Project teams should consider very (very)
carefully the implications of increasing the level of their required execution
environments. In particular, consider what (dis)service you are doing
for your consumers. In what way will their lives or functionality
be improved by the move? "Needlessly" upping the required
EE limits the scenarios in which your function can be used. That
may in turn limit its uptake and spread.
If you find that upping the EE level
makes sense, it would be good to then consider method and techniques for
provising degraded function on lower EEs. For example, (and just
as an example) you might introduce a 1.5 layer over the 1.4-based APIs
or change the implementation to conditionally use 1.5 functionality.
Note also that careful consideration
should be paid to API evolution issues. If you create API that uses
1.5 language features, you should familiarize yourself with the implications
and gotchas associated with these structures. I don't remember the
details but do recall that there were some subtleties around generics that,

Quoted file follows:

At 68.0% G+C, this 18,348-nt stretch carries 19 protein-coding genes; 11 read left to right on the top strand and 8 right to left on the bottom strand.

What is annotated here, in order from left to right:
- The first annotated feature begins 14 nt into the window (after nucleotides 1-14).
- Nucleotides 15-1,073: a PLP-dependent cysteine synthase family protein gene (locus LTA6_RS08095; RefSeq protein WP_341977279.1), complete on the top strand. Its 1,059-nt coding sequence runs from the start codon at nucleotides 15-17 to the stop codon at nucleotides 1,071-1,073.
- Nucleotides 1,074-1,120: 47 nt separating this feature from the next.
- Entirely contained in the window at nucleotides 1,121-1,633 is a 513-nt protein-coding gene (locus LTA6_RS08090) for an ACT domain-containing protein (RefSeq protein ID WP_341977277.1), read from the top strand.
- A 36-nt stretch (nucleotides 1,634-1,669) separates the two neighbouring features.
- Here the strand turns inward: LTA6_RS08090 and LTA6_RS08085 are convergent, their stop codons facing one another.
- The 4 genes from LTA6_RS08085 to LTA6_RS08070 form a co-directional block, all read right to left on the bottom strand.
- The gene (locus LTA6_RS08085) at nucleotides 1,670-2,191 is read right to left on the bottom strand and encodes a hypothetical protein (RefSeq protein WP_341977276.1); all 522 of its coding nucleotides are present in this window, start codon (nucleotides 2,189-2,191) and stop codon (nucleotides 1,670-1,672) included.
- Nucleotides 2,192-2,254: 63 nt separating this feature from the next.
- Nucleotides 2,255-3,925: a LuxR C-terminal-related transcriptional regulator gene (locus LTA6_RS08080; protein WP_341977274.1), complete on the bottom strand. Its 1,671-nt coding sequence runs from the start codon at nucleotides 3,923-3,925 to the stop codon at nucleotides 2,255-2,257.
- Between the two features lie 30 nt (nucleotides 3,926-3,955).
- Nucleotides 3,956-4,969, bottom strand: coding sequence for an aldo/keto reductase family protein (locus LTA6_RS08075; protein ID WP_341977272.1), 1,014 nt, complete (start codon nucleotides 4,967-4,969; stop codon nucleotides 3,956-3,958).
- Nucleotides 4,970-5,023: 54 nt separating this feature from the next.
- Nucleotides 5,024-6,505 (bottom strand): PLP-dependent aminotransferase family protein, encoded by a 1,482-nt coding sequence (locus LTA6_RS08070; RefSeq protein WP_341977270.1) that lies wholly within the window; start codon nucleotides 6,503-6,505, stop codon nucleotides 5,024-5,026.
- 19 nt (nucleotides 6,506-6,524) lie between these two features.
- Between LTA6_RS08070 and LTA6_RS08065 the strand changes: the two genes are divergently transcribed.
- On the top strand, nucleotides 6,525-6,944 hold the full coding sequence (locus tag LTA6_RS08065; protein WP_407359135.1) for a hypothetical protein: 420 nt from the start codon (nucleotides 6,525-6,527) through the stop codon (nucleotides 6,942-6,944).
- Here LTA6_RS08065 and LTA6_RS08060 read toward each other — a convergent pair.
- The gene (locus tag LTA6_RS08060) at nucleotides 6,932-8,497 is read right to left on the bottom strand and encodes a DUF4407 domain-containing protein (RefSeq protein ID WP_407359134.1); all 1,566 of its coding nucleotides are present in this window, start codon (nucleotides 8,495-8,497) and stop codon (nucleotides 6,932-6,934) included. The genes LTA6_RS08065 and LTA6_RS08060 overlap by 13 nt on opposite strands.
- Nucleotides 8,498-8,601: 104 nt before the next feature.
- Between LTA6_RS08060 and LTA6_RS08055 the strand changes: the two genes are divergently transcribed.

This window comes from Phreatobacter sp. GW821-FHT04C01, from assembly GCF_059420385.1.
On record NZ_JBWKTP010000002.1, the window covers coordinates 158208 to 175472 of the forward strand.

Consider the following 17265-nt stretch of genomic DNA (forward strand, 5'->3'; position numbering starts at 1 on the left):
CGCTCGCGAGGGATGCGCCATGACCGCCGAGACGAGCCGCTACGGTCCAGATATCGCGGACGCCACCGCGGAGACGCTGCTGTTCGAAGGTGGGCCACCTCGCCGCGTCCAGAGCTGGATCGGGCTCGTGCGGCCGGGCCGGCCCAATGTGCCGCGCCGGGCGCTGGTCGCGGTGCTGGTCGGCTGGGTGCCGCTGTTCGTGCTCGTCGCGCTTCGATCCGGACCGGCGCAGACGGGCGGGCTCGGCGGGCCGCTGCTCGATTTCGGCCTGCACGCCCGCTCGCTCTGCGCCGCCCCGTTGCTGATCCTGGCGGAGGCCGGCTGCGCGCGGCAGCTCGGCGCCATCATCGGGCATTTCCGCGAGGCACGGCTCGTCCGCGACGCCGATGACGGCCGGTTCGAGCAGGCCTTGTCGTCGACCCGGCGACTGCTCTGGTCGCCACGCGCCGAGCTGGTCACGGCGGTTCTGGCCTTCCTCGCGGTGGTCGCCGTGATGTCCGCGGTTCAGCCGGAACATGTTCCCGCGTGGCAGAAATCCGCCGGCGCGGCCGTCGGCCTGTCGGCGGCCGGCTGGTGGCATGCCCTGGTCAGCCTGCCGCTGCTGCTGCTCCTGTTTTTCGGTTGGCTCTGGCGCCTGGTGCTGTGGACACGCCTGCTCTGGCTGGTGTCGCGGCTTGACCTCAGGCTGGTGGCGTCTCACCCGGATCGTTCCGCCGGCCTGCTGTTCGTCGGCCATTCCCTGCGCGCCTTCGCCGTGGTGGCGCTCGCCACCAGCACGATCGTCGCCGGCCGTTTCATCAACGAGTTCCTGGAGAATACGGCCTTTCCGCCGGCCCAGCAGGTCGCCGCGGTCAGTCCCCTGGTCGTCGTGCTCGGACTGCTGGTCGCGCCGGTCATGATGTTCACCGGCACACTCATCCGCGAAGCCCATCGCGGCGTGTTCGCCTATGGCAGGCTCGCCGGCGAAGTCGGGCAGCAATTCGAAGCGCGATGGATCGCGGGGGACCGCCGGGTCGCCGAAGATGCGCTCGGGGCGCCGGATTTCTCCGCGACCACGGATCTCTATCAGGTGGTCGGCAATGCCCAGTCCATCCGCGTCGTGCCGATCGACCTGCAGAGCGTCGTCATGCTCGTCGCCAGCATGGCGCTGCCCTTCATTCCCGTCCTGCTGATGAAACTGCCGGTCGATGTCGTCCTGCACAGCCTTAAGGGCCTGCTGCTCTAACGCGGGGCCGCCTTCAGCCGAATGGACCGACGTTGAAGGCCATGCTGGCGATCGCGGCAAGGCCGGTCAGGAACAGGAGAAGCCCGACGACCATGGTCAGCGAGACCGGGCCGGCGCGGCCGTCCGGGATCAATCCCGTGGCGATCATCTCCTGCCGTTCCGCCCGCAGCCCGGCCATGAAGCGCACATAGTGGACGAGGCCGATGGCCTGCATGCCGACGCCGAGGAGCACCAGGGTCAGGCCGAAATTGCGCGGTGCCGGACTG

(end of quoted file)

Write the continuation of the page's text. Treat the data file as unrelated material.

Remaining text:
unless handled well, could severly limit you in the future (or break your
Finally, also consider that it may be
possible to limit the scope of this impact to a particular set fo (hopefully
higher level) plugins. As John pointed out in one of the replies,
the platform team is successfully targettting a wide ranges of EEs from
Foundation 1.0 to Java6 in its plugin set. PDE has first class support
for this approach so confusion and error should be virtually elimintaed.
All of this is not to say that you should
not use 1.5 etc but rather consider including in your plans the goal of
limiting dependencies as much as possible.
</spin down and I'll fade away...>
Doug Schaefer <DSchaefer@xxxxxxx> Sent by: cross-project-issues-dev-bounces@xxxxxxxxxxx
10/05/2006 04:13 PM
Please respond to
Cross project issues <cross-project-issues-dev@xxxxxxxxxxx>